“Other problems plagued the cowman too. After the war was over, settlers began moving west so fast that John Chisum could see that he would be crowded out again, just like he was in Denton County. Again he was prompted to find a more open range for his massive herds of cattle.

“There was only one direction to turn. Chisum looked to the West. He talked it over with Ike Fridge and the other top herders. Felix McKittrick and Jim McDaniel had been to New Mexico Territory and had seen some of the Pecos Valley which lay from north to south across the eastern section of the Territory.

“Convinced that he must move soon, Chisum finally sent a scout, his own brother, Pitser, to look over the country. In the spring Pitser was back with a good report for his brother, satisfying John that New Mexico was indeed the place for the Jinglebob outfit.

“With the ending of the war, Chisum’s beef market began to collapse. Although he was selling a few cattle to the army at Fort Concho, he still had more cattle than he could get rid of. He’d have to find more outlets. He complained to his men that if he couldn’t sell more beef the Jinglebob would go bankrupt.

“For more than a year Chisum’s herders worked night and day getting cattle together for the drive to New Mexico. The men, traveling light, usually with a pack horse or two, worked in small groups. Each man carried a tin cup for coffee and a bread pan from which to eat. He had no skillet or cooking utensils, nothing except a coffee pot. Meat and bread were cooked on green sticks over a bed of hot coals. Bread was made from flour, cold water, salt and soda. Chisum made sure that supply wagons reached the line camps every week or so if possible.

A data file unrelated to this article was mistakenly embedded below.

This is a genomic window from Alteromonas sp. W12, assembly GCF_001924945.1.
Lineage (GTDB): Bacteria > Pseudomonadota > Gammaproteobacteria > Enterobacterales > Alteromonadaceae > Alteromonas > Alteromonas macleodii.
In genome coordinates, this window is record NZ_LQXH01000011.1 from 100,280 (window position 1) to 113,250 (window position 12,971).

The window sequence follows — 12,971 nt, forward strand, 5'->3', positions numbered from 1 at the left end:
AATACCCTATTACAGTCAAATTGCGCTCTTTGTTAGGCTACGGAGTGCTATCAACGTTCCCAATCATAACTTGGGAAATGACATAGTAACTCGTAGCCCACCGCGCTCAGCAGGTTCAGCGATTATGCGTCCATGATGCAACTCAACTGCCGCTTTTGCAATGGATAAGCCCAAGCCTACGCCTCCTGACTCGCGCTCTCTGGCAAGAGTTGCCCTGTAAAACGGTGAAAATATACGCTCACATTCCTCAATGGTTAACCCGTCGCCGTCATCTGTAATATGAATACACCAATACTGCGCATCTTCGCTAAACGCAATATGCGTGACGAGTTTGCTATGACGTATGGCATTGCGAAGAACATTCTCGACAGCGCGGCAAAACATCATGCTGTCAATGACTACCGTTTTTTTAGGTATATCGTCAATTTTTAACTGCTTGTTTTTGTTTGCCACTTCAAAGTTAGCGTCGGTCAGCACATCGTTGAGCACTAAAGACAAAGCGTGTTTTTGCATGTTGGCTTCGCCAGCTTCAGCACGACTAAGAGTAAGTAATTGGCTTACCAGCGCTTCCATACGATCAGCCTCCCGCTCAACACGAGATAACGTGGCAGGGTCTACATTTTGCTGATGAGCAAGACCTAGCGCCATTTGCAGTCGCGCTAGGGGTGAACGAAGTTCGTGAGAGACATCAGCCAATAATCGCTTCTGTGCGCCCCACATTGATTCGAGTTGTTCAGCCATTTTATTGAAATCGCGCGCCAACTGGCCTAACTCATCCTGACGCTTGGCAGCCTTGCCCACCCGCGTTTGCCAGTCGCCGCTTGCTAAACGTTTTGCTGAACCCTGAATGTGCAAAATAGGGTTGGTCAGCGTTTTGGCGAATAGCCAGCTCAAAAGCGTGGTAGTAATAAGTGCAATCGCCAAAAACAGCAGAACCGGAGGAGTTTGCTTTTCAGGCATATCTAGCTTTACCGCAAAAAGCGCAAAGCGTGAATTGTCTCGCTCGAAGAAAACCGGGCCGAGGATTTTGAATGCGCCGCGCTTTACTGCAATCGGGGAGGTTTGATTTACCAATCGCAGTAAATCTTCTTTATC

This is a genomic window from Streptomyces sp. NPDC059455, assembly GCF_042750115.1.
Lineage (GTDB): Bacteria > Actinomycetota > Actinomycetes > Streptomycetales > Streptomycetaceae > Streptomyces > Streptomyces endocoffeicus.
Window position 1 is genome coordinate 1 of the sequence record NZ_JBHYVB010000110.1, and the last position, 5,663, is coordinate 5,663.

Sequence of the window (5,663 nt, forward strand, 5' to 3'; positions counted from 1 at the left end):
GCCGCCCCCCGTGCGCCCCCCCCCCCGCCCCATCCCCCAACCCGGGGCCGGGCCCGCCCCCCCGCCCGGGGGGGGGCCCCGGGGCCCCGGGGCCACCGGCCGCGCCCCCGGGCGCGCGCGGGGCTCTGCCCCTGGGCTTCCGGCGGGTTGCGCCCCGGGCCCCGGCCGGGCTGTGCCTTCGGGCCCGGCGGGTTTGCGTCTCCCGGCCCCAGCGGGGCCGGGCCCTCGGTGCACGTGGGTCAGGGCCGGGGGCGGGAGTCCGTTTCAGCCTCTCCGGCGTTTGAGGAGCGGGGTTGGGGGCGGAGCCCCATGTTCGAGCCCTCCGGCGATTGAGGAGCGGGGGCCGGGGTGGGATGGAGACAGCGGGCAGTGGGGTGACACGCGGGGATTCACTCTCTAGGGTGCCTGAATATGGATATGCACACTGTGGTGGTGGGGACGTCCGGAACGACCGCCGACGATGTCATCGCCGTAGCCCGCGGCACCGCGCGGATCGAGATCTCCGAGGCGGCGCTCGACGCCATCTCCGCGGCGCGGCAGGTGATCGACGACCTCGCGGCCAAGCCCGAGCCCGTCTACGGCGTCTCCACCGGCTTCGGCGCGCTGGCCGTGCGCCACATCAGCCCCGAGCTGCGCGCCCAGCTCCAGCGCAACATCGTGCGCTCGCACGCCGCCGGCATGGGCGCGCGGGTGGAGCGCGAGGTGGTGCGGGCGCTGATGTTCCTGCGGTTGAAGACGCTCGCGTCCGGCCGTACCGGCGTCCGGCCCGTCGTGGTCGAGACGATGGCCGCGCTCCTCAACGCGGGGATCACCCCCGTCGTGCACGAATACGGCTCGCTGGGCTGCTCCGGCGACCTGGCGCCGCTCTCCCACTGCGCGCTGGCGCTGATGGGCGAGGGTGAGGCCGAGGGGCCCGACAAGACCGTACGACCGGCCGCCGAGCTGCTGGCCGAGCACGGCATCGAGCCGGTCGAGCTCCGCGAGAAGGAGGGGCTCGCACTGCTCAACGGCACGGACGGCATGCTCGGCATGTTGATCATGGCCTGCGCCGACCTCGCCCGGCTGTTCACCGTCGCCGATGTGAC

“Cow work had become Ike Fridge’s life. He liked the wildness of the hill country and the prairies. On one occasion his small party had been far out in the wilds of the Colorado River working cattle for three weeks. They had gathered over 1,000 head of cattle, getting them ready to move to the upper Concho for the long drive across the Llano to New Mexico territory.

“As the men were eating breakfast one morning a man from another cow outfit walked into the camp and began talking about the Apaches being on the warpath along the river. He said they had attacked his party taking their horses — leaving them afoot.

“John Chisum had come in to Ike’s camp the night before; he made a suggestion. Since it had rained during the night, he reasoned — and the trail should be easy to follow — why not make a chase and try to get the horses back.

“Chisum assigned Ike and four other men to stay with the herd and ordered the rest of the cowboys to go after the Apaches.

“Now Ike Fridge had been with the Jinglebob outfit for several years and had already lived through a few scares. He wasn’t about to be left behind. He argued with Chisum until John let him go, ‘to get his hind end shot full of arrows.'”

To be continued.

Historian Janice Dunnahoo can be reached at jdunna@hotmail.com.